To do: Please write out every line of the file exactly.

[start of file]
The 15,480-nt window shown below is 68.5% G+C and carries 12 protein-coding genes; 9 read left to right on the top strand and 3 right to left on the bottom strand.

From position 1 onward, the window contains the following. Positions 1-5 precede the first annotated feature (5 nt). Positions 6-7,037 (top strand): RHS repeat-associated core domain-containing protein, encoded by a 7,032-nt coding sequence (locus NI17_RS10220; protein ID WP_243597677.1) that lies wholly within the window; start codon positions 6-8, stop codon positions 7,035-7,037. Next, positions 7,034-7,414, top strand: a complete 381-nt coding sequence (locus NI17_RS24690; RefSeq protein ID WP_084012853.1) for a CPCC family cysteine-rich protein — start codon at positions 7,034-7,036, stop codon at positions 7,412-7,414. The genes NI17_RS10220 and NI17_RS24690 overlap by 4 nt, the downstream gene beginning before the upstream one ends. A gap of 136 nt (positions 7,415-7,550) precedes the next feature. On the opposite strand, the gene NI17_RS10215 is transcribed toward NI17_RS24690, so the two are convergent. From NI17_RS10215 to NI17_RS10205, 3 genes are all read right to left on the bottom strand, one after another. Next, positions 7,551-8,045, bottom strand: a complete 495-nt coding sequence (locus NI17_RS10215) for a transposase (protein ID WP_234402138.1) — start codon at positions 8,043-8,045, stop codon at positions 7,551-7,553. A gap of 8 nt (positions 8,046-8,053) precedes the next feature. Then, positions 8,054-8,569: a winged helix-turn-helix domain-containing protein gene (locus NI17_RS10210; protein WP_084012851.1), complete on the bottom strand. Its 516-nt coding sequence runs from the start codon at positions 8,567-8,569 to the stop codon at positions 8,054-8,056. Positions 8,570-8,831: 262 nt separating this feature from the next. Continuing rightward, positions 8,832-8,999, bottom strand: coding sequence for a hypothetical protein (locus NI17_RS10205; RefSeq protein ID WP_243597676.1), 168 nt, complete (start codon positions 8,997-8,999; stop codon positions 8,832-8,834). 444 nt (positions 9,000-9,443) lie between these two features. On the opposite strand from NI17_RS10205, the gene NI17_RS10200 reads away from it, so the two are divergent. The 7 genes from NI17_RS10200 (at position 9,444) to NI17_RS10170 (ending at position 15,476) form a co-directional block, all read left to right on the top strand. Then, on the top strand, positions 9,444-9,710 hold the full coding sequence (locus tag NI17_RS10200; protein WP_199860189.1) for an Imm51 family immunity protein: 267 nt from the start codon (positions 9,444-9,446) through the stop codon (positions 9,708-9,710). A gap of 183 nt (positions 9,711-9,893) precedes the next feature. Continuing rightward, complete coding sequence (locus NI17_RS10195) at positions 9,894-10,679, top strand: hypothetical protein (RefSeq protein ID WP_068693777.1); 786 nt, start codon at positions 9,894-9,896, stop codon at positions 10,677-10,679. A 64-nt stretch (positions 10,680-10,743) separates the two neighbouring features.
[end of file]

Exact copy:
The 15,480-nt window shown below is 68.5% G+C and carries 12 protein-coding genes; 9 read left to right on the top strand and 3 right to left on the bottom strand.

From position 1 onward, the window contains the following. Positions 1-5 precede the first annotated feature (5 nt). Positions 6-7,037 (top strand): RHS repeat-associated core domain-containing protein, encoded by a 7,032-nt coding sequence (locus NI17_RS10220; protein ID WP_243597677.1) that lies wholly within the window; start codon positions 6-8, stop codon positions 7,035-7,037. Next, positions 7,034-7,414, top strand: a complete 381-nt coding sequence (locus NI17_RS24690; RefSeq protein ID WP_084012853.1) for a CPCC family cysteine-rich protein — start codon at positions 7,034-7,036, stop codon at positions 7,412-7,414. The genes NI17_RS10220 and NI17_RS24690 overlap by 4 nt, the downstream gene beginning before the upstream one ends. A gap of 136 nt (positions 7,415-7,550) precedes the next feature. On the opposite strand, the gene NI17_RS10215 is transcribed toward NI17_RS24690, so the two are convergent. From NI17_RS10215 to NI17_RS10205, 3 genes are all read right to left on the bottom strand, one after another. Next, positions 7,551-8,045, bottom strand: a complete 495-nt coding sequence (locus NI17_RS10215) for a transposase (protein ID WP_234402138.1) — start codon at positions 8,043-8,045, stop codon at positions 7,551-7,553. A gap of 8 nt (positions 8,046-8,053) precedes the next feature. Then, positions 8,054-8,569: a winged helix-turn-helix domain-containing protein gene (locus NI17_RS10210; protein WP_084012851.1), complete on the bottom strand. Its 516-nt coding sequence runs from the start codon at positions 8,567-8,569 to the stop codon at positions 8,054-8,056. Positions 8,570-8,831: 262 nt separating this feature from the next. Continuing rightward, positions 8,832-8,999, bottom strand: coding sequence for a hypothetical protein (locus NI17_RS10205; RefSeq protein ID WP_243597676.1), 168 nt, complete (start codon positions 8,997-8,999; stop codon positions 8,832-8,834). 444 nt (positions 9,000-9,443) lie between these two features. On the opposite strand from NI17_RS10205, the gene NI17_RS10200 reads away from it, so the two are divergent. The 7 genes from NI17_RS10200 (at position 9,444) to NI17_RS10170 (ending at position 15,476) form a co-directional block, all read left to right on the top strand. Then, on the top strand, positions 9,444-9,710 hold the full coding sequence (locus tag NI17_RS10200; protein WP_199860189.1) for an Imm51 family immunity protein: 267 nt from the start codon (positions 9,444-9,446) through the stop codon (positions 9,708-9,710). A gap of 183 nt (positions 9,711-9,893) precedes the next feature. Continuing rightward, complete coding sequence (locus NI17_RS10195) at positions 9,894-10,679, top strand: hypothetical protein (RefSeq protein ID WP_068693777.1); 786 nt, start codon at positions 9,894-9,896, stop codon at positions 10,677-10,679. A 64-nt stretch (positions 10,680-10,743) separates the two neighbouring features.